Even if one persona might be farther afield than another, it is easier to play parts of you for an extended period of time, than something that is totally far from you for a long period.

This also brings up practical considerations, like designing costumes and maybe wigs that are “you” as well as your character/persona feel good wearing, so you are comfortable and feel somewhat natural living in them hour after hour or day after day.

Some of the old-time greats never let down their guard for a moment,
some celebrities today do the same.

I guess, if you’re “inventing” a new skin to wear and live in on stage,
make sure it fits and is comfortable for extended wear.

Magically,
Walt
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Bill Palmer
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Staying in character is like anything else that you do as a performer. The more you do it, the better you get at it.

One trick that you can use is this. Find an article of clothing that is part of what your character wears. Make a mental association of that with your character. You will find that you can put your character on or off with that article of clothing.

You don't have to be in character when there are no patrons in the park or at the show. Once the gates are closed, you can become yourself again. The exception is the reenactor who is in character during the entire event. But, even then, you do sleep, don't you? Smile
"The Swatter"

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My Chickasaw name is "Throws Money at Cups."

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Philip Hilton
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I find a lot depends on where you are and I do remember years ago when I was part of a non magical comedy duo, we did a Laurel & Hardy tribute act and we would stay in character for days on end. As has been said, at times it was easier being our characters Stan and Ollie that it was being ourselves, which is a bit odd I must admit lol, never said I was normal Yuk! What an awful thought. I think as long as you believe in your character, it will become a part of you for those moments you need to clothe yourself in it.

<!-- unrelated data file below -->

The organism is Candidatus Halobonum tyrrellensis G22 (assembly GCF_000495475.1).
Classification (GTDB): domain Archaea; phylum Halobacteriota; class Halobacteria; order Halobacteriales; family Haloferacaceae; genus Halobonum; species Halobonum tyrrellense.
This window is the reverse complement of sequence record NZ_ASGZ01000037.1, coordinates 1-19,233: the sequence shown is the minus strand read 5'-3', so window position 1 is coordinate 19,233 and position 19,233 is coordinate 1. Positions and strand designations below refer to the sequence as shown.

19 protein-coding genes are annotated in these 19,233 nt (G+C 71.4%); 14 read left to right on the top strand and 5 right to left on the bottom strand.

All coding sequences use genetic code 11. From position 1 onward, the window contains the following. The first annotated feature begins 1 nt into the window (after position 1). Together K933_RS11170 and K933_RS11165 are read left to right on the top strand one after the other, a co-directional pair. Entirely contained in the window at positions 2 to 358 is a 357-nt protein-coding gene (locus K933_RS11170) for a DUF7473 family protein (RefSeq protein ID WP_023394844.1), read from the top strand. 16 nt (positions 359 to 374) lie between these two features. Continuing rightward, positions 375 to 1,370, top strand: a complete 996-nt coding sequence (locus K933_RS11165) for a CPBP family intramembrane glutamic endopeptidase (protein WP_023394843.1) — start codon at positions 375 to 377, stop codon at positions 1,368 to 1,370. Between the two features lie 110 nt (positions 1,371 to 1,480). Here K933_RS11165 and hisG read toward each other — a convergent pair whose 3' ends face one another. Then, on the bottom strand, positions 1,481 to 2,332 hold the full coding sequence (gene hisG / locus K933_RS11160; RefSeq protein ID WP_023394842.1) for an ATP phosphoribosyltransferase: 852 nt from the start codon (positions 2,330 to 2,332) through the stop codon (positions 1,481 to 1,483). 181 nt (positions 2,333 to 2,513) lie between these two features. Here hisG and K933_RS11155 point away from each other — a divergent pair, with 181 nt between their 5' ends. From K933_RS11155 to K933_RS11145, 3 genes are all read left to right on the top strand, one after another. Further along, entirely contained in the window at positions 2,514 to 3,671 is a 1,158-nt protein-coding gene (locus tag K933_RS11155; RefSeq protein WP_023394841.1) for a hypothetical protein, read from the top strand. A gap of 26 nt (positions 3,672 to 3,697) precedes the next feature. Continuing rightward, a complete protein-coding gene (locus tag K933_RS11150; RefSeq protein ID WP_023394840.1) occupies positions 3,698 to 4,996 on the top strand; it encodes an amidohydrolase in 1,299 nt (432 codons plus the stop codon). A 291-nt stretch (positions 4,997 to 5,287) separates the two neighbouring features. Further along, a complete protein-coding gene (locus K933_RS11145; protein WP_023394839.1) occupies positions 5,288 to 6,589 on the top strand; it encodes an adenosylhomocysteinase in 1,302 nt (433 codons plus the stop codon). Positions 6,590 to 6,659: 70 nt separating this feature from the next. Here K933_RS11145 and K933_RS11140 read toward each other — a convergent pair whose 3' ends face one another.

Cheers Phil
Mick Ayres
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For some time, I have been performing in character full-time for the Walt Disney Company at their vacation resort on Hilton Head Island. In 2000, I created a character named 'Blue' who is an "island codger" (a soft-spoken but opinionated southern gentleman that looks like he just came in from fishing in a nearby creek). Disney bit the hook...so Blue has been blending tall tales, traditional music, magic and mentalism in a way that the Disney guests have come to love (my contract was just renewed for the eighth year, so it's working so far).

'Blue' has become such a part of my everyday life that, in a very real sense, I find it difficult to NOT bring 'Blue' home with me. Fortunately, there's plenty of overlap between my character-role and the real me...so this isn't quite as creepy as it might seem at first glance. From what I'm reading on this thread, I ain't alone in this dilemma.

Glad to be in y'all's company, gentlemen...

Best,
Mick Ayres

PS: By the way, Mr. Palmer, my article of clothing is a straw plantation hat...works like, well--magic.
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ERIC
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Quote:
Fortunately, there's plenty of overlap between my character-role and the real me...

I think therein lies the key. The closer your character is to YOU, the easier it is. There is a reason that we tell newbies to "Be yourself" or to "find one aspect of your personality and embellish it." That is what "Finding your character" is all about.

True alter egos are harder I think.
magicwatcher2005
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I was taught that your best character is just a amplified vesion of yourself.